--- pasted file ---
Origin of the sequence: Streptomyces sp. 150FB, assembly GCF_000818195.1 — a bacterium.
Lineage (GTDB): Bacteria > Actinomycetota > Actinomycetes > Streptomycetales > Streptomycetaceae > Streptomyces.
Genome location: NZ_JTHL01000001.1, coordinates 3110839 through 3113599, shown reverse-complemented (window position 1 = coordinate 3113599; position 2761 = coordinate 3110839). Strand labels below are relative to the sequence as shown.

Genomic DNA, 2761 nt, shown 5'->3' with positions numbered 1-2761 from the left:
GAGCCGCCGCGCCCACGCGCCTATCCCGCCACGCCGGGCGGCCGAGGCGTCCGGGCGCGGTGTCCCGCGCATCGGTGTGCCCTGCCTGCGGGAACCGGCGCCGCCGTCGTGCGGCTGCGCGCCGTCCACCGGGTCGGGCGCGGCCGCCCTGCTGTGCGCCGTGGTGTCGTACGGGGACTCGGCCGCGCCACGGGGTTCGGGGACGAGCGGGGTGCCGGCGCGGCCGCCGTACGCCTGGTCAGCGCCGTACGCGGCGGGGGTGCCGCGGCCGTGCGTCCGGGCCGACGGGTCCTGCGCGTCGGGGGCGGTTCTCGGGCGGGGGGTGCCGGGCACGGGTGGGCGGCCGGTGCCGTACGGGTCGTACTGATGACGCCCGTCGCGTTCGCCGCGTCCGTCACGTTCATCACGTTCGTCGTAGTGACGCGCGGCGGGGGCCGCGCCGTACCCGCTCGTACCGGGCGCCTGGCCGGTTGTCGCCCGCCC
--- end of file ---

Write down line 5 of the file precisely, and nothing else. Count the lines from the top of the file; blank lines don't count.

GAGCCGCCGCGCCCACGCGCCTATCCCGCCACGCCGGGCGGCCGAGGCGTCCGGGCGCGGTGTCCCGCGCATCGGTGTGCCCTGCCTGCGGGAACCGGCGCCGCCGTCGTGCGGCTGCGCGCCGTCCACCGGGTCGGGCGCGGCCGCCCTGCTGTGCGCCGTGGTGTCGTACGGGGACTCGGCCGCGCCACGGGGTTCGGGGACGAGCGGGGTGCCGGCGCGGCCGCCGTACGCCTGGTCAGCGCCGTACGCGGCGGGGGTGCCGCGGCCGTGCGTCCGGGCCGACGGGTCCTGCGCGTCGGGGGCGGTTCTCGGGCGGGGGGTGCCGGGCACGGGTGGGCGGCCGGTGCCGTACGGGTCGTACTGATGACGCCCGTCGCGTTCGCCGCGTCCGTCACGTTCATCACGTTCGTCGTAGTGACGCGCGGCGGGGGCCGCGCCGTACCCGCTCGTACCGGGCGCCTGGCCGGTTGTCGCCCGCCC